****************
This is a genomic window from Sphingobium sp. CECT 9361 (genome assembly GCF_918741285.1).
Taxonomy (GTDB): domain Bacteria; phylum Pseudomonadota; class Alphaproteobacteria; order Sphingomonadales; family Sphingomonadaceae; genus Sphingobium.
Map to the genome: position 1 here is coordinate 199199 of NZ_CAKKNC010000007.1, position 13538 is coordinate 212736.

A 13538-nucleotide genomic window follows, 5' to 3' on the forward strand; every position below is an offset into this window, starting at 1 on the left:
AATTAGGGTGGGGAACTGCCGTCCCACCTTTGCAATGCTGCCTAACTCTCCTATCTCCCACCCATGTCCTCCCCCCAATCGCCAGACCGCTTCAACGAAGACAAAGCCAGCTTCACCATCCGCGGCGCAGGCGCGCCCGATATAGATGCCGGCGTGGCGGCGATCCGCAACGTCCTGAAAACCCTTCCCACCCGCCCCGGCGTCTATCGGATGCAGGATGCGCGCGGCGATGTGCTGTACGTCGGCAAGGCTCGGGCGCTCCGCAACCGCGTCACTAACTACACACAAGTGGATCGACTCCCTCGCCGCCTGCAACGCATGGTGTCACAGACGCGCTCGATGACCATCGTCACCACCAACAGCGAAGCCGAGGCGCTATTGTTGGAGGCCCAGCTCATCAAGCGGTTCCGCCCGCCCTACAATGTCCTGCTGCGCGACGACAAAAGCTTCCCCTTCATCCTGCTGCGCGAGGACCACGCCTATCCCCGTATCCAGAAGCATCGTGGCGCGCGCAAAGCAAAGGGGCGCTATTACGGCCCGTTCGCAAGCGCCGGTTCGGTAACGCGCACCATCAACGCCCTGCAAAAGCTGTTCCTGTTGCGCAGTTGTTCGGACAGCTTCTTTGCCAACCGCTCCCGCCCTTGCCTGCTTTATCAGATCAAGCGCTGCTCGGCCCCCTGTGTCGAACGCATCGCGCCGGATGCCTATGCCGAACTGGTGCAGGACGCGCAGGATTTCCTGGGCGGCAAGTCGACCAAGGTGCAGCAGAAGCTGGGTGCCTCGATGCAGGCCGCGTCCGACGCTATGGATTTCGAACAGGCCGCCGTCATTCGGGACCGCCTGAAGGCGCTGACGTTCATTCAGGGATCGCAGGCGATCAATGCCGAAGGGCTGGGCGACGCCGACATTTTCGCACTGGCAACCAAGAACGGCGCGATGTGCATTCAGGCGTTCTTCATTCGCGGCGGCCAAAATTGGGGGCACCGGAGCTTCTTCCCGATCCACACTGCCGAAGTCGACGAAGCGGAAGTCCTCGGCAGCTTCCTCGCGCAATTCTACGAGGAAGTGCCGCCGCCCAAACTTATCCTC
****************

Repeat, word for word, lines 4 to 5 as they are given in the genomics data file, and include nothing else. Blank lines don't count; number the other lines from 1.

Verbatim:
A 13538-nucleotide genomic window follows, 5' to 3' on the forward strand; every position below is an offset into this window, starting at 1 on the left:
AATTAGGGTGGGGAACTGCCGTCCCACCTTTGCAATGCTGCCTAACTCTCCTATCTCCCACCCATGTCCTCCCCCCAATCGCCAGACCGCTTCAACGAAGACAAAGCCAGCTTCACCATCCGCGGCGCAGGCGCGCCCGATATAGATGCCGGCGTGGCGGCGATCCGCAACGTCCTGAAAACCCTTCCCACCCGCCCCGGCGTCTATCGGATGCAGGATGCGCGCGGCGATGTGCTGTACGTCGGCAAGGCTCGGGCGCTCCGCAACCGCGTCACTAACTACACACAAGTGGATCGACTCCCTCGCCGCCTGCAACGCATGGTGTCACAGACGCGCTCGATGACCATCGTCACCACCAACAGCGAAGCCGAGGCGCTATTGTTGGAGGCCCAGCTCATCAAGCGGTTCCGCCCGCCCTACAATGTCCTGCTGCGCGACGACAAAAGCTTCCCCTTCATCCTGCTGCGCGAGGACCACGCCTATCCCCGTATCCAGAAGCATCGTGGCGCGCGCAAAGCAAAGGGGCGCTATTACGGCCCGTTCGCAAGCGCCGGTTCGGTAACGCGCACCATCAACGCCCTGCAAAAGCTGTTCCTGTTGCGCAGTTGTTCGGACAGCTTCTTTGCCAACCGCTCCCGCCCTTGCCTGCTTTATCAGATCAAGCGCTGCTCGGCCCCCTGTGTCGAACGCATCGCGCCGGATGCCTATGCCGAACTGGTGCAGGACGCGCAGGATTTCCTGGGCGGCAAGTCGACCAAGGTGCAGCAGAAGCTGGGTGCCTCGATGCAGGCCGCGTCCGACGCTATGGATTTCGAACAGGCCGCCGTCATTCGGGACCGCCTGAAGGCGCTGACGTTCATTCAGGGATCGCAGGCGATCAATGCCGAAGGGCTGGGCGACGCCGACATTTTCGCACTGGCAACCAAGAACGGCGCGATGTGCATTCAGGCGTTCTTCATTCGCGGCGGCCAAAATTGGGGGCACCGGAGCTTCTTCCCGATCCACACTGCCGAAGTCGACGAAGCGGAAGTCCTCGGCAGCTTCCTCGCGCAATTCTACGAGGAAGTGCCGCCGCCCAAACTTATCCTC